But finding a great shared purpose is only the beginning. To unite a large organization around a shared purpose you need action. It’s been said that one can’t join a purpose, but one can join a movement. So, our most vital task is to take a purpose and translate it into a movement that everyone can be a part of, believe in and take satisfaction from.

Let’s look at the case study of REI, a large and successful co-operative selling outdoor products. The business purpose of the company is to get people outdoors to enjoy nature and an active lifestyle. Like almost all retailers, they participated in “Black Friday” every year – the Friday after US Thanksgiving when massive discounts are offered to spark pre-Christmas sales. The company realized that forcing their employees to work indoors and customers to go to stores was contrary to their core business purpose. So, they cancelled Black Friday and gave their entire company the day off, so that they too could get outdoors.

The PR interest generated by a large retailer behaving counter-intuitively created a movement with impact far beyond their expectations. The higher purpose of pushing back against mindless consumerism was embraced by millions as people went hiking, climbing and biking instead of exercising their credit cards on Black Friday. Seeing the success of the campaign other retailers followed REI’s example and thousands of people took to the outdoors on Black Friday, sharing their family time and adventures on social media, thus creating a far-reaching retail-madness backlash movement. REI has since built on the movement and is now a not only a champion of getting outdoors but has gained respect as a retailer with genuine values and respect for its customers and employees. As a co-operative with many deep convictions around sustainability, equity for access to the outdoors and responsible consumerism REI had a great platform as a purpose-led business but it wasn’t until they created a movement that thousands could actively join that their message really took flight.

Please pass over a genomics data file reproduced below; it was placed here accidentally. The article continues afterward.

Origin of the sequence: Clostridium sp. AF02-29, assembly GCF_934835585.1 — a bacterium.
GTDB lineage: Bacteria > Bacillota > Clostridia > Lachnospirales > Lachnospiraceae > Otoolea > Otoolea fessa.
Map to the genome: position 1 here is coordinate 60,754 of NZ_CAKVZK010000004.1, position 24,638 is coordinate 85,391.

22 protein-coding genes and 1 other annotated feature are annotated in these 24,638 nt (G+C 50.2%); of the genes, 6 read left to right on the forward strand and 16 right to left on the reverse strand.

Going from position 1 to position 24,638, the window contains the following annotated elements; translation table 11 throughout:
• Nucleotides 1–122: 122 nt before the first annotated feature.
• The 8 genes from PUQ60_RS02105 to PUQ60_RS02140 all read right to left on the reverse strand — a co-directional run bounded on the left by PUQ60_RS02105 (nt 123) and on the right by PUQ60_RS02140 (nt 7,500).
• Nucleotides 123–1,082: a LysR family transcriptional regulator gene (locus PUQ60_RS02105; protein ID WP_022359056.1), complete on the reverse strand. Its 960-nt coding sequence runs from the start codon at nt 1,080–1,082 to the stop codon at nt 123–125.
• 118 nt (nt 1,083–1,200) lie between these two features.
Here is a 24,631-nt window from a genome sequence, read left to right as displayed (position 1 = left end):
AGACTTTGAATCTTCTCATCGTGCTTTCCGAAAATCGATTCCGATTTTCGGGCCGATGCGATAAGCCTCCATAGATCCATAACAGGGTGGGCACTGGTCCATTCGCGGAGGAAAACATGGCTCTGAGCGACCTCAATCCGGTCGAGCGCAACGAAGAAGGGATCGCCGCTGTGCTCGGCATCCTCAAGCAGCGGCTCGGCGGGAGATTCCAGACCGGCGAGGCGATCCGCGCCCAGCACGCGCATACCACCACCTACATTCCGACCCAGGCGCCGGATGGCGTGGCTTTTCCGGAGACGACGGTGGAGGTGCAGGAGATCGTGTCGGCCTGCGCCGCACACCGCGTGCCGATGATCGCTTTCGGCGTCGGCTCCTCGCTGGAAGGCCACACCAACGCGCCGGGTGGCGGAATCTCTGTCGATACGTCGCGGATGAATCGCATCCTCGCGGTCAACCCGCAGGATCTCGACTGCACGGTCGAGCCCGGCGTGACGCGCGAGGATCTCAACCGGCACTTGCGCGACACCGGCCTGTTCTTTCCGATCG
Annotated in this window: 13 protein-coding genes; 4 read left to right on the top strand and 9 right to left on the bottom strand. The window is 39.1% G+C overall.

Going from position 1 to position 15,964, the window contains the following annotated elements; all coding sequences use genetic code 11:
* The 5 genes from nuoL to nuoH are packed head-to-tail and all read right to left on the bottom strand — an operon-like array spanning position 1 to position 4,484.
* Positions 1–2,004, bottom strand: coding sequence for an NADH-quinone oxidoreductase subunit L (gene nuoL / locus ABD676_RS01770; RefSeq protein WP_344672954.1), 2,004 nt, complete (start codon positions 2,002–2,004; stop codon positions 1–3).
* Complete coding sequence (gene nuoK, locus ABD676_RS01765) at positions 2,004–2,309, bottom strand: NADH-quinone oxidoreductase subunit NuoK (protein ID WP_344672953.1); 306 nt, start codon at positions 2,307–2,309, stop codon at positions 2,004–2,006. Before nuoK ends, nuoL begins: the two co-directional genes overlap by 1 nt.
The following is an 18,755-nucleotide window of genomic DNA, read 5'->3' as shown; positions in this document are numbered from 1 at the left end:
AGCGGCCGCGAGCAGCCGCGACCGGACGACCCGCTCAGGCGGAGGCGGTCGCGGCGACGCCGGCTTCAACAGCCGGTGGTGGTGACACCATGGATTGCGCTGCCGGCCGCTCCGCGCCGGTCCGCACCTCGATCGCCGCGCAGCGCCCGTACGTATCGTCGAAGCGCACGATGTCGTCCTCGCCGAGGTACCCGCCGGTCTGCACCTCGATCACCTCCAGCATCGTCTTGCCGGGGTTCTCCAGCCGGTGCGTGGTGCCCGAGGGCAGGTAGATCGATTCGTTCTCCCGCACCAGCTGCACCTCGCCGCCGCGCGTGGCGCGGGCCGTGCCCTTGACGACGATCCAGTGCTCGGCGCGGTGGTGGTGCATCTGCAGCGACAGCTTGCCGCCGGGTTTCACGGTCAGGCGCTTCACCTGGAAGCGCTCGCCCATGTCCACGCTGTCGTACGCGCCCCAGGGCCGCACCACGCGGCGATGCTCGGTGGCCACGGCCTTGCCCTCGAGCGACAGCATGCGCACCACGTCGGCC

The REI case study gives us a couple of important things to think about. Firstly, while many businesses have been working on “finding their why” at a business level (REI is about getting people outdoors, Expedia is “bringing the world within reach”, Mondelez International seeks “to empower people to snack right), a few have managed to discover a higher purpose and dedicated their efforts and resources to harnessing the power it brings. Secondly, when a movement extends beyond the staff and customer base of the brand, its’ positive effects are multiplied exponentially.